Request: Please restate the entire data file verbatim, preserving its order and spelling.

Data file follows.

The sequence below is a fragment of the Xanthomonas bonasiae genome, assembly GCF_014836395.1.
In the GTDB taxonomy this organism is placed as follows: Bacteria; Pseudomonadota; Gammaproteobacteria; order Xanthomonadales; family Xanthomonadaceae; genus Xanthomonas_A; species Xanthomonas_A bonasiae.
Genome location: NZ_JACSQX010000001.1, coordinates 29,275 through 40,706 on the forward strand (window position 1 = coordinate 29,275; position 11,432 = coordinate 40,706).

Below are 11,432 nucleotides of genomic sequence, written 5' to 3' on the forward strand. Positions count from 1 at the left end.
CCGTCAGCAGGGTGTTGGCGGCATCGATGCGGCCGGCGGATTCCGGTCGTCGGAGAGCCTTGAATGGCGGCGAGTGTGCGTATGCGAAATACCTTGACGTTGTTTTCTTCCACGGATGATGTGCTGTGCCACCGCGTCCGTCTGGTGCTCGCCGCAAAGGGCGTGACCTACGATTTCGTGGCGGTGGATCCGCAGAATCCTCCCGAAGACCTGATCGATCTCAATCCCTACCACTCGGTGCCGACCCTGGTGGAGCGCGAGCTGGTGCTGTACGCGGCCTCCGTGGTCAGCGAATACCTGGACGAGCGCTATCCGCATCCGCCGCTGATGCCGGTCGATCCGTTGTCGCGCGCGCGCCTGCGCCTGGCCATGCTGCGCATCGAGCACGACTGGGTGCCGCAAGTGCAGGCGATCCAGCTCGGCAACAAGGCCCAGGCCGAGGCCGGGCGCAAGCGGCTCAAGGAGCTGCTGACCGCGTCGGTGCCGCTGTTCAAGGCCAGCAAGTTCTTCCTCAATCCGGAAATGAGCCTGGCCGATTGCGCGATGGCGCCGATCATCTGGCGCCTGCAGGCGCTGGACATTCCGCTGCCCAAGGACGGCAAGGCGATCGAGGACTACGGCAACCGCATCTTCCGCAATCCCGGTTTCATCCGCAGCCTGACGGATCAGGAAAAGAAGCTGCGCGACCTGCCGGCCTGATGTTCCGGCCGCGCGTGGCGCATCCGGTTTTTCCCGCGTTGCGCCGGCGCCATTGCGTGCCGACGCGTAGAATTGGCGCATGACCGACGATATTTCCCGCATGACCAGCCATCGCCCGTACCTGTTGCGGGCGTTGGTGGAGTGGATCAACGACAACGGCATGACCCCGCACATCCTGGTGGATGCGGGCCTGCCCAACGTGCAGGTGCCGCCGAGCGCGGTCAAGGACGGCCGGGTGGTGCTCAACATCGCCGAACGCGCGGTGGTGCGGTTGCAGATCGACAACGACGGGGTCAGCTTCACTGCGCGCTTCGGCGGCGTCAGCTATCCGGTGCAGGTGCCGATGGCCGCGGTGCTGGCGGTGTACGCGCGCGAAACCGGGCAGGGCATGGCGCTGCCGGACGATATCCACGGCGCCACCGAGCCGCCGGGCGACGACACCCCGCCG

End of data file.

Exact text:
The sequence below is a fragment of the Xanthomonas bonasiae genome, assembly GCF_014836395.1.
In the GTDB taxonomy this organism is placed as follows: Bacteria; Pseudomonadota; Gammaproteobacteria; order Xanthomonadales; family Xanthomonadaceae; genus Xanthomonas_A; species Xanthomonas_A bonasiae.
Genome location: NZ_JACSQX010000001.1, coordinates 29,275 through 40,706 on the forward strand (window position 1 = coordinate 29,275; position 11,432 = coordinate 40,706).

Below are 11,432 nucleotides of genomic sequence, written 5' to 3' on the forward strand. Positions count from 1 at the left end.
CCGTCAGCAGGGTGTTGGCGGCATCGATGCGGCCGGCGGATTCCGGTCGTCGGAGAGCCTTGAATGGCGGCGAGTGTGCGTATGCGAAATACCTTGACGTTGTTTTCTTCCACGGATGATGTGCTGTGCCACCGCGTCCGTCTGGTGCTCGCCGCAAAGGGCGTGACCTACGATTTCGTGGCGGTGGATCCGCAGAATCCTCCCGAAGACCTGATCGATCTCAATCCCTACCACTCGGTGCCGACCCTGGTGGAGCGCGAGCTGGTGCTGTACGCGGCCTCCGTGGTCAGCGAATACCTGGACGAGCGCTATCCGCATCCGCCGCTGATGCCGGTCGATCCGTTGTCGCGCGCGCGCCTGCGCCTGGCCATGCTGCGCATCGAGCACGACTGGGTGCCGCAAGTGCAGGCGATCCAGCTCGGCAACAAGGCCCAGGCCGAGGCCGGGCGCAAGCGGCTCAAGGAGCTGCTGACCGCGTCGGTGCCGCTGTTCAAGGCCAGCAAGTTCTTCCTCAATCCGGAAATGAGCCTGGCCGATTGCGCGATGGCGCCGATCATCTGGCGCCTGCAGGCGCTGGACATTCCGCTGCCCAAGGACGGCAAGGCGATCGAGGACTACGGCAACCGCATCTTCCGCAATCCCGGTTTCATCCGCAGCCTGACGGATCAGGAAAAGAAGCTGCGCGACCTGCCGGCCTGATGTTCCGGCCGCGCGTGGCGCATCCGGTTTTTCCCGCGTTGCGCCGGCGCCATTGCGTGCCGACGCGTAGAATTGGCGCATGACCGACGATATTTCCCGCATGACCAGCCATCGCCCGTACCTGTTGCGGGCGTTGGTGGAGTGGATCAACGACAACGGCATGACCCCGCACATCCTGGTGGATGCGGGCCTGCCCAACGTGCAGGTGCCGCCGAGCGCGGTCAAGGACGGCCGGGTGGTGCTCAACATCGCCGAACGCGCGGTGGTGCGGTTGCAGATCGACAACGACGGGGTCAGCTTCACTGCGCGCTTCGGCGGCGTCAGCTATCCGGTGCAGGTGCCGATGGCCGCGGTGCTGGCGGTGTACGCGCGCGAAACCGGGCAGGGCATGGCGCTGCCGGACGATATCCACGGCGCCACCGAGCCGCCGGGCGACGACACCCCGCCG